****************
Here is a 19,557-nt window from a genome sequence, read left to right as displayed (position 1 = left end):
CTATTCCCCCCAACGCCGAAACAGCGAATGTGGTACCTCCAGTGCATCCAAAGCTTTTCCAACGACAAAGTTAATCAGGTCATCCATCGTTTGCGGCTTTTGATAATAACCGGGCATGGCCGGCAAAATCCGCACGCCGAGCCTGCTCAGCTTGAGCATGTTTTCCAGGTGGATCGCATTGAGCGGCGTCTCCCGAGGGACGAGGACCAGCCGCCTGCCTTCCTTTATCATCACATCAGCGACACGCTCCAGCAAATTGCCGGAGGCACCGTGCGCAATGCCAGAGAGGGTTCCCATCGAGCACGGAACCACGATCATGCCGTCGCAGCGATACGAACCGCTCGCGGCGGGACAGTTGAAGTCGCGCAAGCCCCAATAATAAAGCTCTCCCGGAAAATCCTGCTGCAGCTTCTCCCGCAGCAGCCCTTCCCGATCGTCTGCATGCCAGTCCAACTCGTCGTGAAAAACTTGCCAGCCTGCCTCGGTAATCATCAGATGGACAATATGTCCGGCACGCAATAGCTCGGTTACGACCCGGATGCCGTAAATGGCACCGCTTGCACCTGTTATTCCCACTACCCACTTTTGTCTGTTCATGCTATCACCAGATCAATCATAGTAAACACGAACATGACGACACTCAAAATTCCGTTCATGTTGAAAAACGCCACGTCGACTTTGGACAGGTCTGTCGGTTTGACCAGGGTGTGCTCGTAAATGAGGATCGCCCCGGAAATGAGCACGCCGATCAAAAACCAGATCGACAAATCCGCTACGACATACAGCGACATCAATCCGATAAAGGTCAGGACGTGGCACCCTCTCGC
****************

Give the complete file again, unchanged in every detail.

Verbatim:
Here is a 19,557-nt window from a genome sequence, read left to right as displayed (position 1 = left end):
CTATTCCCCCCAACGCCGAAACAGCGAATGTGGTACCTCCAGTGCATCCAAAGCTTTTCCAACGACAAAGTTAATCAGGTCATCCATCGTTTGCGGCTTTTGATAATAACCGGGCATGGCCGGCAAAATCCGCACGCCGAGCCTGCTCAGCTTGAGCATGTTTTCCAGGTGGATCGCATTGAGCGGCGTCTCCCGAGGGACGAGGACCAGCCGCCTGCCTTCCTTTATCATCACATCAGCGACACGCTCCAGCAAATTGCCGGAGGCACCGTGCGCAATGCCAGAGAGGGTTCCCATCGAGCACGGAACCACGATCATGCCGTCGCAGCGATACGAACCGCTCGCGGCGGGACAGTTGAAGTCGCGCAAGCCCCAATAATAAAGCTCTCCCGGAAAATCCTGCTGCAGCTTCTCCCGCAGCAGCCCTTCCCGATCGTCTGCATGCCAGTCCAACTCGTCGTGAAAAACTTGCCAGCCTGCCTCGGTAATCATCAGATGGACAATATGTCCGGCACGCAATAGCTCGGTTACGACCCGGATGCCGTAAATGGCACCGCTTGCACCTGTTATTCCCACTACCCACTTTTGTCTGTTCATGCTATCACCAGATCAATCATAGTAAACACGAACATGACGACACTCAAAATTCCGTTCATGTTGAAAAACGCCACGTCGACTTTGGACAGGTCTGTCGGTTTGACCAGGGTGTGCTCGTAAATGAGGATCGCCCCGGAAATGAGCACGCCGATCAAAAACCAGATCGACAAATCCGCTACGACATACAGCGACATCAATCCGATAAAGGTCAGGACGTGGCACCCTCTCGC